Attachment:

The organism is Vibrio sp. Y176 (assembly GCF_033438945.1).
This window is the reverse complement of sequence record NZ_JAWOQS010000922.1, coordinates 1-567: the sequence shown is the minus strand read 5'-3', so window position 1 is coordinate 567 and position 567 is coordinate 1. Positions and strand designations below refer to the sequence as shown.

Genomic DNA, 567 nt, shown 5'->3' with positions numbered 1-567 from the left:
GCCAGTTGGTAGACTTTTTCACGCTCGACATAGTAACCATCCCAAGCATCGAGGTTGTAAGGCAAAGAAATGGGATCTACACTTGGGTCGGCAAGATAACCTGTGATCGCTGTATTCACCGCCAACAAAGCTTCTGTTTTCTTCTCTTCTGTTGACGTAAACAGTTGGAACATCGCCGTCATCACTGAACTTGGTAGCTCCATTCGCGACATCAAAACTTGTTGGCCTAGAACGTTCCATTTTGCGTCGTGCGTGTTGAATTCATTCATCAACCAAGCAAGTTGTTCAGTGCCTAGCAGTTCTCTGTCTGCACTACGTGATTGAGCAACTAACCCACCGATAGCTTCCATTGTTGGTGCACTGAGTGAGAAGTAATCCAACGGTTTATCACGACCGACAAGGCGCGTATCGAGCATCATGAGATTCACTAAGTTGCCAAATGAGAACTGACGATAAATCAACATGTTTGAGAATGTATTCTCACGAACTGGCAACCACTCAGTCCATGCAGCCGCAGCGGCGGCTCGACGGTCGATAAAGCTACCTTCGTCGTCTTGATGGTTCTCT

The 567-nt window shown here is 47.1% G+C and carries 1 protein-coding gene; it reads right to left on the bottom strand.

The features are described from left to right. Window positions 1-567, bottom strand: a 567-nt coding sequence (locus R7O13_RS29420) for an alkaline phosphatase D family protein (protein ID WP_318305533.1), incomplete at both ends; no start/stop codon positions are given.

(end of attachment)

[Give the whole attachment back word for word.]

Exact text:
The organism is Vibrio sp. Y176 (assembly GCF_033438945.1).
This window is the reverse complement of sequence record NZ_JAWOQS010000922.1, coordinates 1-567: the sequence shown is the minus strand read 5'-3', so window position 1 is coordinate 567 and position 567 is coordinate 1. Positions and strand designations below refer to the sequence as shown.

Genomic DNA, 567 nt, shown 5'->3' with positions numbered 1-567 from the left:
GCCAGTTGGTAGACTTTTTCACGCTCGACATAGTAACCATCCCAAGCATCGAGGTTGTAAGGCAAAGAAATGGGATCTACACTTGGGTCGGCAAGATAACCTGTGATCGCTGTATTCACCGCCAACAAAGCTTCTGTTTTCTTCTCTTCTGTTGACGTAAACAGTTGGAACATCGCCGTCATCACTGAACTTGGTAGCTCCATTCGCGACATCAAAACTTGTTGGCCTAGAACGTTCCATTTTGCGTCGTGCGTGTTGAATTCATTCATCAACCAAGCAAGTTGTTCAGTGCCTAGCAGTTCTCTGTCTGCACTACGTGATTGAGCAACTAACCCACCGATAGCTTCCATTGTTGGTGCACTGAGTGAGAAGTAATCCAACGGTTTATCACGACCGACAAGGCGCGTATCGAGCATCATGAGATTCACTAAGTTGCCAAATGAGAACTGACGATAAATCAACATGTTTGAGAATGTATTCTCACGAACTGGCAACCACTCAGTCCATGCAGCCGCAGCGGCGGCTCGACGGTCGATAAAGCTACCTTCGTCGTCTTGATGGTTCTCT

The 567-nt window shown here is 47.1% G+C and carries 1 protein-coding gene; it reads right to left on the bottom strand.

The features are described from left to right. Window positions 1-567, bottom strand: a 567-nt coding sequence (locus R7O13_RS29420) for an alkaline phosphatase D family protein (protein ID WP_318305533.1), incomplete at both ends; no start/stop codon positions are given.